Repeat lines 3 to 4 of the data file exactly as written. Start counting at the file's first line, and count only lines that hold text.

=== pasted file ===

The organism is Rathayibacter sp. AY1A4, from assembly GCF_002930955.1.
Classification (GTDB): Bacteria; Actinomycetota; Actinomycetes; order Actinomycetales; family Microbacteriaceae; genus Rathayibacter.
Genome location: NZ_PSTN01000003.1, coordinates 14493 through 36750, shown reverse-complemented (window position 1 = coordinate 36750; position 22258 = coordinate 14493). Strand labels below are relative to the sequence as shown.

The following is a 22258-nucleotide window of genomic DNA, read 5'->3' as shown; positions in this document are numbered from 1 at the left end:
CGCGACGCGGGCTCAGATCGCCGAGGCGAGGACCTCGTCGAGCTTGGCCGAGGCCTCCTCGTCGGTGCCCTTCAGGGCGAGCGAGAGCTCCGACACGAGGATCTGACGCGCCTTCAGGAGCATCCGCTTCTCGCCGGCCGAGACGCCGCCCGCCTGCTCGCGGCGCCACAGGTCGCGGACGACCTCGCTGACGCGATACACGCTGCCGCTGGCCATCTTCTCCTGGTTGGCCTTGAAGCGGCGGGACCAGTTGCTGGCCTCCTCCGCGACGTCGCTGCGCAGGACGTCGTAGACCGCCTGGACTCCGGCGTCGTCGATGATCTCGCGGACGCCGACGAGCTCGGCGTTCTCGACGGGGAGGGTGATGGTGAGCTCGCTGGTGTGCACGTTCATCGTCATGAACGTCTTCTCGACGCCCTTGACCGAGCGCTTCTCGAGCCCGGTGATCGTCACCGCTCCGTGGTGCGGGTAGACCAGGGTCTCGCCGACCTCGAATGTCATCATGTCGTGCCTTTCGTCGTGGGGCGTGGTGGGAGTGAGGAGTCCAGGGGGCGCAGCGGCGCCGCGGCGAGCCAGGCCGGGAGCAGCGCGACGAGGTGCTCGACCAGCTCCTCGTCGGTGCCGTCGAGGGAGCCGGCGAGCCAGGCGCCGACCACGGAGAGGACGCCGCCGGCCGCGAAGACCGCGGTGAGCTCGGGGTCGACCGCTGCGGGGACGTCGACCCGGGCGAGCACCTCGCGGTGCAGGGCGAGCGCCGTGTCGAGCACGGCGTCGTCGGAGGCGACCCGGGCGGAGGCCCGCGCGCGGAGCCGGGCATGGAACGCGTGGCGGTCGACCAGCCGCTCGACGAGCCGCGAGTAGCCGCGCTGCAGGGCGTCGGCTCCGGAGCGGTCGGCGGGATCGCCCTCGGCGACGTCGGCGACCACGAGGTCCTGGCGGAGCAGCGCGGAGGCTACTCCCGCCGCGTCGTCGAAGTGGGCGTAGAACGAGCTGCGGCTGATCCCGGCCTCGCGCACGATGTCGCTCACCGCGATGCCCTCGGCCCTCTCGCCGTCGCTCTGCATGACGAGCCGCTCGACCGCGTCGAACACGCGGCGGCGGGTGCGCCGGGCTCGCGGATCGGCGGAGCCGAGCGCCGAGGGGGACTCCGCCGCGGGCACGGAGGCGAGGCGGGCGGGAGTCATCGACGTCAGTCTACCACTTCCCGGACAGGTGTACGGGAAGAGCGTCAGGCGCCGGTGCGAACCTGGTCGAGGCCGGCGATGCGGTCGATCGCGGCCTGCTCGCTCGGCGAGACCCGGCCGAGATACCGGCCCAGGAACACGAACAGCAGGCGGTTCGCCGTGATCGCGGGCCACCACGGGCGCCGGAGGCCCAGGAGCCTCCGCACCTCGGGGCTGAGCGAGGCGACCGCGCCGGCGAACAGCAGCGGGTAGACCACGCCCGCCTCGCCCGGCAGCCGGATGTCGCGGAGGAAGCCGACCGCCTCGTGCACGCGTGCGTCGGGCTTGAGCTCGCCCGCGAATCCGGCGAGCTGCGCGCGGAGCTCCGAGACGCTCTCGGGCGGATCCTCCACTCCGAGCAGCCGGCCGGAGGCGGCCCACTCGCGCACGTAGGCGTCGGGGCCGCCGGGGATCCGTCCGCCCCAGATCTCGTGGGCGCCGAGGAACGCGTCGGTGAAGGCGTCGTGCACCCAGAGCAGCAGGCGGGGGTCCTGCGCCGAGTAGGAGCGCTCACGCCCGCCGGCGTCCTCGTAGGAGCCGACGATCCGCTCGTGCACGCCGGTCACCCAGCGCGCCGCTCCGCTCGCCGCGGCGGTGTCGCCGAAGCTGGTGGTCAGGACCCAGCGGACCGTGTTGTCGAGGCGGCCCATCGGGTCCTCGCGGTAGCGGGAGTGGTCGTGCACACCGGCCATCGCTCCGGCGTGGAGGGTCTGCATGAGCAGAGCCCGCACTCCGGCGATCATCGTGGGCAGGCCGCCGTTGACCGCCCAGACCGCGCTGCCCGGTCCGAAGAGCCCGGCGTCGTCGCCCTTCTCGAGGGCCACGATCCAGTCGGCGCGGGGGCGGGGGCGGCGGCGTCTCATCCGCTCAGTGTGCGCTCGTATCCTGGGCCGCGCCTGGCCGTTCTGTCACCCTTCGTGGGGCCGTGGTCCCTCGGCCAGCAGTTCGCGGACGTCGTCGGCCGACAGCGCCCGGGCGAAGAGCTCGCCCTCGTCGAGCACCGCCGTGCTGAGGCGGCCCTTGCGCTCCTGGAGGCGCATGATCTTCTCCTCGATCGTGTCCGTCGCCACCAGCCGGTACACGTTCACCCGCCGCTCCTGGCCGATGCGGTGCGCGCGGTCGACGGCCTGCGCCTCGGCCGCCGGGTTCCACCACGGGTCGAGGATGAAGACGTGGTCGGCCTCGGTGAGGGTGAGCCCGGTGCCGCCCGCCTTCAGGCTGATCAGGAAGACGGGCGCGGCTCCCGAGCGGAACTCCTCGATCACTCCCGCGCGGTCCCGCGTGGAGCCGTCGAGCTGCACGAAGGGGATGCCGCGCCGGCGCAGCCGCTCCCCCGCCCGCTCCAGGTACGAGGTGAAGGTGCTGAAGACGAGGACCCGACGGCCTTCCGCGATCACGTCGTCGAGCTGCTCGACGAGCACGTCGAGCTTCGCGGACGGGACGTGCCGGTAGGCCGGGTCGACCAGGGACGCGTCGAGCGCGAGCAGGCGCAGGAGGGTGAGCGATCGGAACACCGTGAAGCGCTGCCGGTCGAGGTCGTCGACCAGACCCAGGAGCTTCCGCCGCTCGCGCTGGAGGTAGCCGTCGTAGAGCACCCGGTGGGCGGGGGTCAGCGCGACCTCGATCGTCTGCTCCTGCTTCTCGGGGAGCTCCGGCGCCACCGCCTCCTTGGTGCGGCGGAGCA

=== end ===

Genome location: NZ_PSTN01000003.1, coordinates 14493 through 36750, shown reverse-complemented (window position 1 = coordinate 36750; position 22258 = coordinate 14493). Strand labels below are relative to the sequence as shown.

The following is a 22258-nucleotide window of genomic DNA, read 5'->3' as shown; positions in this document are numbered from 1 at the left end: